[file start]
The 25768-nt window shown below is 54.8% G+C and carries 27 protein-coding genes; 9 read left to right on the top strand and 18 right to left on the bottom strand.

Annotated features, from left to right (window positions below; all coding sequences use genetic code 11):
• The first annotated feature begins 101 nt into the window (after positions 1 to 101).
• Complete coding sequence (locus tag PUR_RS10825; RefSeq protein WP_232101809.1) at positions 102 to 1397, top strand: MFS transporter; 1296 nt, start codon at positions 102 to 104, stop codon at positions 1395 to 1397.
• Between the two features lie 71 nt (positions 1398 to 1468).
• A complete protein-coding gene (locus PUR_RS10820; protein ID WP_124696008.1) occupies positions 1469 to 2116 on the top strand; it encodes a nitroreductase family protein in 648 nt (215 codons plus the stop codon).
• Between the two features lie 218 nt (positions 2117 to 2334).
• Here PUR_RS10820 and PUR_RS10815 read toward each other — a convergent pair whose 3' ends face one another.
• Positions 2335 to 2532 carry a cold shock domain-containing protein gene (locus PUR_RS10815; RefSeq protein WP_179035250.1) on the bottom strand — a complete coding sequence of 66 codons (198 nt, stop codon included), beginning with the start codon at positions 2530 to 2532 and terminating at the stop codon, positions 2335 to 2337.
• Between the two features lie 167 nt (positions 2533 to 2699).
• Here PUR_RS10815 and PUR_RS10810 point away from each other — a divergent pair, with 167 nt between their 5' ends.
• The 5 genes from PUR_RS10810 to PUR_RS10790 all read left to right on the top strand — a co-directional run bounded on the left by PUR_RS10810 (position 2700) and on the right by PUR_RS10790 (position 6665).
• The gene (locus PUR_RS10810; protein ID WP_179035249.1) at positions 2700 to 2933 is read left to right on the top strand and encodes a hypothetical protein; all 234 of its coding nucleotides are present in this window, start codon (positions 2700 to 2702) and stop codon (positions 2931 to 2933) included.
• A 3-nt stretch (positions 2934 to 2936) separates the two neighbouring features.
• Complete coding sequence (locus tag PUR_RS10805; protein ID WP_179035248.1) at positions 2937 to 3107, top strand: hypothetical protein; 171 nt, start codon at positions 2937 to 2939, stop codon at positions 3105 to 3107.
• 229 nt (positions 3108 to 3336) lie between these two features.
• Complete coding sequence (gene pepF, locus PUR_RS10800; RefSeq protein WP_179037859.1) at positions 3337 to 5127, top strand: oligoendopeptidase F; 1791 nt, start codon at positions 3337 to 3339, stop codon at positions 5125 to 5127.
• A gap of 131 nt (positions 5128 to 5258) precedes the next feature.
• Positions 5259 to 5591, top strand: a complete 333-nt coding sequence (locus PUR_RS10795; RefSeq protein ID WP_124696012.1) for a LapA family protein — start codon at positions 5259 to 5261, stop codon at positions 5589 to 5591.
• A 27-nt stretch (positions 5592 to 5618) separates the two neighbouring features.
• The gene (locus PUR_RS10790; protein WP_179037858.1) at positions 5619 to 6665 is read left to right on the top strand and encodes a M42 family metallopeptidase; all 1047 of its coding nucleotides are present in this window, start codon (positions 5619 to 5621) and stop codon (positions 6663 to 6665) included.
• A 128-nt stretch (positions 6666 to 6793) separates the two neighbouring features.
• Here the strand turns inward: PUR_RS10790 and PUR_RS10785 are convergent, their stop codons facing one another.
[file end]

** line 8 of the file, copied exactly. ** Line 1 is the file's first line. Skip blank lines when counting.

• Here PUR_RS10820 and PUR_RS10815 read toward each other — a convergent pair whose 3' ends face one another.